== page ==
Auditions for Romeo and Juliet will be announced shortly. Of note is that, in addition to mounting a full production of R&J, we will also be producing Concert Performances of two companion pieces, featuring the Romeo and Juliet Cast! Three early-modern classics for the price of one!


Pittsburgh Classic Players: A Classic in the Making

Pittsburgh Classic Players was a name the founders chose carefully with great intention. Pittsburgh is not just the name of their theatre company’s home city. The company proudly pulls from Pittsburgh’s deep pool of theatrical talent while also fostering the growth of local Pittsburgh-based actors. Classic reflects their Shakespearean roots. They want to shine a light on classics (both established and in the making) as evidenced by this season’s line-up, which includes both Shakespeare’s Romeo and Juliet and 2000 newcomer Proof. Classic also reflects their focus on storytelling and following the low-tech substance over spectacle theatrical approach of Shakespeare’s day. Players is the third component of their name, which reflects the company’s focus on actors. While directors certainly help sculpt the show, PCP is first and foremost about actors.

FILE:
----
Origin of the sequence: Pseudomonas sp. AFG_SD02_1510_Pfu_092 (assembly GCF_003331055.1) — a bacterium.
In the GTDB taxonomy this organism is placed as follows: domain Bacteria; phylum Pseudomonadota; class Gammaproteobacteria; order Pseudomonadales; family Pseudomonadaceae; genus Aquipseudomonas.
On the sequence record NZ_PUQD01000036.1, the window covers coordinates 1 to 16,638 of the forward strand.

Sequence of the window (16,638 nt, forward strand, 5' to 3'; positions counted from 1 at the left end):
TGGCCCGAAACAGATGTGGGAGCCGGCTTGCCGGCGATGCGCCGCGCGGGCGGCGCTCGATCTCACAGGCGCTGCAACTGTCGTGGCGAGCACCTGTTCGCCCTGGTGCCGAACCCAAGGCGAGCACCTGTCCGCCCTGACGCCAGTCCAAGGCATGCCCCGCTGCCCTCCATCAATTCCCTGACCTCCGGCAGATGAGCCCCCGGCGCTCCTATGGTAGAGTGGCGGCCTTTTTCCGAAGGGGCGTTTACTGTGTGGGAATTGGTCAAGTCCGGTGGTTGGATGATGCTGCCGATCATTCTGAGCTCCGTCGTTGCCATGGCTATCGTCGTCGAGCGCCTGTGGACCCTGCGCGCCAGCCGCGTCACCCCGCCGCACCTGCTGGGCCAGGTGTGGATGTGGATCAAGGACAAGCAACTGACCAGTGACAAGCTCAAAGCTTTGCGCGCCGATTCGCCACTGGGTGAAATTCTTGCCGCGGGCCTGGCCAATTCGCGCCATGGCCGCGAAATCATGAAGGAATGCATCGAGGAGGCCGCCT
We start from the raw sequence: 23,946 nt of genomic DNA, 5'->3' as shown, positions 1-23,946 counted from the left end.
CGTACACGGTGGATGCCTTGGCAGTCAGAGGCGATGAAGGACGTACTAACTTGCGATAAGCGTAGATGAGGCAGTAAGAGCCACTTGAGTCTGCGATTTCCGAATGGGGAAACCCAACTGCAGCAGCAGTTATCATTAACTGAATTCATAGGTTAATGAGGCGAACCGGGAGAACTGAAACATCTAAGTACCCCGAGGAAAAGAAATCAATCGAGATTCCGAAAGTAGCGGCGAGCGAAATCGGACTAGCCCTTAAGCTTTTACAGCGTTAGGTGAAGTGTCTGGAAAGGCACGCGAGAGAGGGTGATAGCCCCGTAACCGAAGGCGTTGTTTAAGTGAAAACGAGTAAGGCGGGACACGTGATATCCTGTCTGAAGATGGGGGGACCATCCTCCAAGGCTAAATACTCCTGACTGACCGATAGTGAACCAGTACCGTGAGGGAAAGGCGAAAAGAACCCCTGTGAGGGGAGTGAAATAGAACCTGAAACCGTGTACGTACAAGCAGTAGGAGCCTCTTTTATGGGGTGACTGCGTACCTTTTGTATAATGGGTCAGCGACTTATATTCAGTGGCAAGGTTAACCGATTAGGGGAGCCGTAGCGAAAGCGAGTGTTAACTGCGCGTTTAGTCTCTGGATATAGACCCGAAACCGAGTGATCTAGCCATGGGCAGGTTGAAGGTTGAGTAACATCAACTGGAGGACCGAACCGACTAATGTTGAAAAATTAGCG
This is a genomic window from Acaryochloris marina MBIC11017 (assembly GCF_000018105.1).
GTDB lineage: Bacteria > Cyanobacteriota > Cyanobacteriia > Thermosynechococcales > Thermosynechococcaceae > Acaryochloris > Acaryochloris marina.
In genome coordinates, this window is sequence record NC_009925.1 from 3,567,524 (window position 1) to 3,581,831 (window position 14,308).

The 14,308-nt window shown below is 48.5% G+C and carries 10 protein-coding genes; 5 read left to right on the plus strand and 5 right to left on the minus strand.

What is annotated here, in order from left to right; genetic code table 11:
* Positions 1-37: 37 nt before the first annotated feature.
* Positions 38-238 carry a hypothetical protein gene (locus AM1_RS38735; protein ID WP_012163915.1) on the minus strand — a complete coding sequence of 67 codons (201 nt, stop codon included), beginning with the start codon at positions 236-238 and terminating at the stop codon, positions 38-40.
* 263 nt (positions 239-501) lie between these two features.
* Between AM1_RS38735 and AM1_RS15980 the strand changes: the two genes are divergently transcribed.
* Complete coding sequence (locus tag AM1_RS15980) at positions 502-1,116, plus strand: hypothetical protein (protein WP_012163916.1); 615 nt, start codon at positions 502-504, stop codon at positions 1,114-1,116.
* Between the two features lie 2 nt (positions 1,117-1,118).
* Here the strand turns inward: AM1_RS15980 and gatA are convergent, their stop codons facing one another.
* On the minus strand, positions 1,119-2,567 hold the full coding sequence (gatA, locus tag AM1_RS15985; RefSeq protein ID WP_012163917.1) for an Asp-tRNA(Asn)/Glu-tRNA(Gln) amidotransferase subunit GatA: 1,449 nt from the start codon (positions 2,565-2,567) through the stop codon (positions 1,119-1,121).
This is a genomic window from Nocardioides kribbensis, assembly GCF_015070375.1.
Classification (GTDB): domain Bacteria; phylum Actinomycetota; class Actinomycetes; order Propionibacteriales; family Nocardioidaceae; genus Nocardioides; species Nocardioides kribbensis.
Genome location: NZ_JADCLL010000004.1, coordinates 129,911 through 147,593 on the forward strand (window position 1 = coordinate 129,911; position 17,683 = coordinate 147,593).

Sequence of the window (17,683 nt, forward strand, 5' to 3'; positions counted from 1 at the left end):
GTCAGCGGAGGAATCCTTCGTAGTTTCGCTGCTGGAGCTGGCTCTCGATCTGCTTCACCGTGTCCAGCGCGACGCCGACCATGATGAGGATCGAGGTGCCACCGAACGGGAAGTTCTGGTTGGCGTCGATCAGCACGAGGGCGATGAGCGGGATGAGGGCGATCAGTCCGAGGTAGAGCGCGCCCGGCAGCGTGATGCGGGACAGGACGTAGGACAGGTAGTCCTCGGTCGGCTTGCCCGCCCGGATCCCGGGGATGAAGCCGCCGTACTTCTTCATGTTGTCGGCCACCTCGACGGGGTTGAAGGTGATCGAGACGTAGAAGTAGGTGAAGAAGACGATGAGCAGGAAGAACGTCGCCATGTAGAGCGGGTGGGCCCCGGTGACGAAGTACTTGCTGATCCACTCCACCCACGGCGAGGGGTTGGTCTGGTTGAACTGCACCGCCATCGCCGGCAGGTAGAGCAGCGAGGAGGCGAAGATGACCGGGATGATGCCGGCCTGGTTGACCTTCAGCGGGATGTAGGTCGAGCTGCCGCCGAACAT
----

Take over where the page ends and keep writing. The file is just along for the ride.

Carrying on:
— TIFFANY RAYMOND, Pittsburgh in the Round
Pittsburgh Classic Players’ Macbeth, at The Maker Theater, is a production stripped to its basics on a minimalist set. That makes the thrust stage a podium for some of Sheakespeare’s most immortal lines. And that’s just what director Johnny Adkins does best here, simply allowing the audience access to a solid delivery of some truly great pieces of text.
— GERARD STANLEY HORNBY, Pittsburgh City Paper

Proof by David Auburn

The intimate space (in which the audience is only a mere five feet away from the action unfolding before them) is quite acoustically live, filling easily with the vocal cascades of the actors, ranging from sweet and flowing declarations to pungent bullets fired between characters. At the helm of this action is Harper York (Catherine). Her liveliness and passion is easy to see within her portrayal. Of particular note, York excels at bringing out a unique aspect of Catherine: her familial tie with mental illness. Walking a fine line as she teetered on the brink of insanity, York cleanly delivered during these moments, building suspense toward the nature of her mental state and potential ownership of the proof.
— -Tyler Prah, Pittsburgh in the Round